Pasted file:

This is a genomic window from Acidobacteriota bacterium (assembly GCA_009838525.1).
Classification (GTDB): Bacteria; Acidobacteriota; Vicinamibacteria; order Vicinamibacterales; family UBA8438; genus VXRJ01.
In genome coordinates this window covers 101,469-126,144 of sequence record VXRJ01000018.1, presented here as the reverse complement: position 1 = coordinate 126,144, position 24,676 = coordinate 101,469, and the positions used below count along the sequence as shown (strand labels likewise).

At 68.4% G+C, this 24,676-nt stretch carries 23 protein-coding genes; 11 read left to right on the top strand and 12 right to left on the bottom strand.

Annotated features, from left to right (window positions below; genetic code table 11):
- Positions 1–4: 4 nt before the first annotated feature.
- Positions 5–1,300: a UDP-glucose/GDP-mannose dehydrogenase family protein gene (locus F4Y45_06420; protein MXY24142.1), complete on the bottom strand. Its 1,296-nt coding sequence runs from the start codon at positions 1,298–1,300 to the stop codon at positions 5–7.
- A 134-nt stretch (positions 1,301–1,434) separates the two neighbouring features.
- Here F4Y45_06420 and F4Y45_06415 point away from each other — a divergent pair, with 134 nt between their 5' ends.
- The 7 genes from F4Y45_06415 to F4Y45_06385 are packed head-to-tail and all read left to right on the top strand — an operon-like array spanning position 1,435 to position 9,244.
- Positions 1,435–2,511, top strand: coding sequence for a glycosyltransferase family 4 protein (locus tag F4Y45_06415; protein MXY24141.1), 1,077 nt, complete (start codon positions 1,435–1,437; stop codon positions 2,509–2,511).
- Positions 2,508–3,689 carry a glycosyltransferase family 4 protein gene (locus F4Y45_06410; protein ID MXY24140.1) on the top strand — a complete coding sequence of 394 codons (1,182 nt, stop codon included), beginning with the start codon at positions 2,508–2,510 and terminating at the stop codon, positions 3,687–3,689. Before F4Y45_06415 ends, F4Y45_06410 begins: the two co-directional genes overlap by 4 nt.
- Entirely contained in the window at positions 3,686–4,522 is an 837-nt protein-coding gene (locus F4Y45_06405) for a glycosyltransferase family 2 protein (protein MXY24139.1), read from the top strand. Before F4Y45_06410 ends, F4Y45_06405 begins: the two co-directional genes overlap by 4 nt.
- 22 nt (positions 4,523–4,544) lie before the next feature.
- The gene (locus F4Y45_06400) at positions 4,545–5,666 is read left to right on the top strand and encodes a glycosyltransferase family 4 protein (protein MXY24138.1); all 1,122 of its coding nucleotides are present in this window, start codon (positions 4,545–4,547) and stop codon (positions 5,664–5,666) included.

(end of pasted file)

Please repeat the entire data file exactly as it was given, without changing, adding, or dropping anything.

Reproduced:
This is a genomic window from Acidobacteriota bacterium (assembly GCA_009838525.1).
Classification (GTDB): Bacteria; Acidobacteriota; Vicinamibacteria; order Vicinamibacterales; family UBA8438; genus VXRJ01.
In genome coordinates this window covers 101,469-126,144 of sequence record VXRJ01000018.1, presented here as the reverse complement: position 1 = coordinate 126,144, position 24,676 = coordinate 101,469, and the positions used below count along the sequence as shown (strand labels likewise).

At 68.4% G+C, this 24,676-nt stretch carries 23 protein-coding genes; 11 read left to right on the top strand and 12 right to left on the bottom strand.

Annotated features, from left to right (window positions below; genetic code table 11):
- Positions 1–4: 4 nt before the first annotated feature.
- Positions 5–1,300: a UDP-glucose/GDP-mannose dehydrogenase family protein gene (locus F4Y45_06420; protein MXY24142.1), complete on the bottom strand. Its 1,296-nt coding sequence runs from the start codon at positions 1,298–1,300 to the stop codon at positions 5–7.
- A 134-nt stretch (positions 1,301–1,434) separates the two neighbouring features.
- Here F4Y45_06420 and F4Y45_06415 point away from each other — a divergent pair, with 134 nt between their 5' ends.
- The 7 genes from F4Y45_06415 to F4Y45_06385 are packed head-to-tail and all read left to right on the top strand — an operon-like array spanning position 1,435 to position 9,244.
- Positions 1,435–2,511, top strand: coding sequence for a glycosyltransferase family 4 protein (locus tag F4Y45_06415; protein MXY24141.1), 1,077 nt, complete (start codon positions 1,435–1,437; stop codon positions 2,509–2,511).
- Positions 2,508–3,689 carry a glycosyltransferase family 4 protein gene (locus F4Y45_06410; protein ID MXY24140.1) on the top strand — a complete coding sequence of 394 codons (1,182 nt, stop codon included), beginning with the start codon at positions 2,508–2,510 and terminating at the stop codon, positions 3,687–3,689. Before F4Y45_06415 ends, F4Y45_06410 begins: the two co-directional genes overlap by 4 nt.
- Entirely contained in the window at positions 3,686–4,522 is an 837-nt protein-coding gene (locus F4Y45_06405) for a glycosyltransferase family 2 protein (protein MXY24139.1), read from the top strand. Before F4Y45_06410 ends, F4Y45_06405 begins: the two co-directional genes overlap by 4 nt.
- 22 nt (positions 4,523–4,544) lie before the next feature.
- The gene (locus F4Y45_06400) at positions 4,545–5,666 is read left to right on the top strand and encodes a glycosyltransferase family 4 protein (protein MXY24138.1); all 1,122 of its coding nucleotides are present in this window, start codon (positions 4,545–4,547) and stop codon (positions 5,664–5,666) included.